On Oct. 9, Bob Davis, president of Maine Farmers Exchange, commonly referred to as MFX, in Presque Isle, ME, told The Produce News that table stock harvesting in the state was 85 percent complete.
“We have had some rain in the past week,” said Mr. Davis. “We could wrap up harvesting in a couple of days if the weather holds. Growers here have from September 15 to October 15 to get their potatoes out of the ground. With a little luck, we could be wrapped up in the next three to four days.”
Mr. Davis said the quality of Maine’s potato crop this year is the best he has seen in many years. Last year, growers were plagued with too much water and blight, so this year’s good crop is an added blessing.
“We planted 59,000 acres this year — up a little from last year — but we’ll only be harvesting 55,000,” he said. “There were some low-lying areas and edges of fields that suffered some moisture damage early in the growing season.”
Mr. Davis noted that Idaho has increased its acreage by 25,000 every year for the past several years. This year, the state is reporting 345,000 acres. In 2011, it planted 320,000, and in 2010 it had 295,000 acres.
“Idaho has increased in just two years the equivalent of the entire state of Maine’s production,” said Mr. Davis. “The July 2012 U.S. Department of Agriculture’s crop production report showed Oregon at 41,000 acres, Colorado at 55,000, Michigan at 46,000, Minnesota at 51,000, Maine at 59,000, New York at 17,000 and Wisconsin at 63,000 acres.”
Added together, these states tally 332,000 acres, 13,000 less than Idaho alone produces. Idaho has a strong marketing budget, and they’re able to rail their potatoes across the country. Processing drives a lot of Idaho’s budget. Due in part to shortages of russet varieties for French fries in past years, the state increases its acreage every year in order to compensate. The result is that in some years there are just too many potatoes on the market.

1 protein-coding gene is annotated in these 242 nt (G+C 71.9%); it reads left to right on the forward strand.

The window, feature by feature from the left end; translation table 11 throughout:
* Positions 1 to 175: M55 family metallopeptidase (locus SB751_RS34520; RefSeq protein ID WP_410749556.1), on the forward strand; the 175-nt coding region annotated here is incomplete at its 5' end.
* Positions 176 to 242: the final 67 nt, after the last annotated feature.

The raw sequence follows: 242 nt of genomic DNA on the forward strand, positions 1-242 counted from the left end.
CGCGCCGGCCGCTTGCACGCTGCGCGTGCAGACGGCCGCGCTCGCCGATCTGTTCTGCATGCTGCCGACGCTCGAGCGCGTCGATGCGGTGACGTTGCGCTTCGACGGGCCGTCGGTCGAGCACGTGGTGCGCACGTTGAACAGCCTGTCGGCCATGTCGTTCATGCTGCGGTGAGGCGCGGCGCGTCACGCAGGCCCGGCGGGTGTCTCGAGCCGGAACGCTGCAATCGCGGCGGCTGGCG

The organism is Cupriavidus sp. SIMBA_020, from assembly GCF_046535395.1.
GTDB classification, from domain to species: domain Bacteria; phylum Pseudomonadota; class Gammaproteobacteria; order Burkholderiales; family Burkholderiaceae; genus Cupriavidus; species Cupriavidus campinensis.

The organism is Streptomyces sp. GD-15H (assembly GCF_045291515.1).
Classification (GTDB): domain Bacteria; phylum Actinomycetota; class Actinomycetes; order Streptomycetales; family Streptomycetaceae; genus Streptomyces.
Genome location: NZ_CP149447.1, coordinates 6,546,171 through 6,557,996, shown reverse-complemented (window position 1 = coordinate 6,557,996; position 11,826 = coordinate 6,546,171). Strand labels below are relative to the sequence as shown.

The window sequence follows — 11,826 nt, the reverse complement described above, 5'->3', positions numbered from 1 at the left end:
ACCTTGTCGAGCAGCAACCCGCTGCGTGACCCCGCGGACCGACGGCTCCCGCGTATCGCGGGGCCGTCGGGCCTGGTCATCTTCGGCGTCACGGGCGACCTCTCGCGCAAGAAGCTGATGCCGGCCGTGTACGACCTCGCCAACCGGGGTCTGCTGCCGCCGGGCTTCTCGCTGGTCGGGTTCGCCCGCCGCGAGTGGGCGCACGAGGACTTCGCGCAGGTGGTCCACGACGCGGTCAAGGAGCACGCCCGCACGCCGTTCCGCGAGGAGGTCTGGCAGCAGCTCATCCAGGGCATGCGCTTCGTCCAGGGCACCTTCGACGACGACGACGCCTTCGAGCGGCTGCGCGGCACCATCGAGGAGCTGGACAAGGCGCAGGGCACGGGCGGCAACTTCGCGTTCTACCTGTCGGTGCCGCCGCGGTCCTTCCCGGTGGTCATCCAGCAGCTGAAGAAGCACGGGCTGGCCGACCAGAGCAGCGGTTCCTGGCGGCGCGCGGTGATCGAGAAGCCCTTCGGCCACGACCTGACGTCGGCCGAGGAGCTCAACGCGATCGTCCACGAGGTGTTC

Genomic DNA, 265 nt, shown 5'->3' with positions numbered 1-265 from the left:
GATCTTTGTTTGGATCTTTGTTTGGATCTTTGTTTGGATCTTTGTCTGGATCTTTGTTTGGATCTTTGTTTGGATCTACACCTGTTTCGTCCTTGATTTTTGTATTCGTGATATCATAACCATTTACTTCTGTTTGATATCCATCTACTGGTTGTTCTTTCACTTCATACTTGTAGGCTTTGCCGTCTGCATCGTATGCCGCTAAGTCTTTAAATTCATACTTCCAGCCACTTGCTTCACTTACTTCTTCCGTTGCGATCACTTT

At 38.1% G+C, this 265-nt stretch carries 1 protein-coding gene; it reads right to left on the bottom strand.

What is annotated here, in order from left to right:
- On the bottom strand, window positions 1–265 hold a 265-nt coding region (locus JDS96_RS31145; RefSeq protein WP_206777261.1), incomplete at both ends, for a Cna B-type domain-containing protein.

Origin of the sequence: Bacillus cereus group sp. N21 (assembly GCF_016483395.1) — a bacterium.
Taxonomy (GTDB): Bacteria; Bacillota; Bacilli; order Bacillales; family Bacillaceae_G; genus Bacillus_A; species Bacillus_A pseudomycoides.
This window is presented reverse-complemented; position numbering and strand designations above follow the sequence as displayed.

“You cannot continue to overproduce and expect people to stay in business,” said Mr. Davis. “Idaho’s higher yield amounts this year are basically the same as Maine’s entire production.”
Despite the challenges related to marketing the Maine crop, he stressed that it is a good-quality crop across the board this year.
He added that both Maine and New Brunswick growers have seen major shakeouts over the years. “Potato growers who are still in business are so because they are savvy and they understand the dynamics of marketing correctly,” said Mr. Davis. “The average age of farmers in America is getting older. If their kids don’t want to inherit the farms, they get eaten up by corporate farms. We may lose farmers, but we’re not losing acreage in Maine.”
Mr. Davis said MFX will be able to fill orders and have supplies throughout the coming year with the new crop, and he expects that it will be a good year.
“The big issue is to make sure we get a fair price for growers,” he said. “So far this year, prices aren’t working very well for us, but when the summer areas are finished shipping, we’ll see what happens. We think we’ll have a strong market, and we even hope to bring back some customer areas that we have not been able to supply because of our short crops in the past couple of years.”
Maine Farmers Exchange handles Superior and other round white potato varieties. In russets, it deals primarily in the Norkotah variety, and Yukon Gold and Keuka Gold for its yellow flesh variety.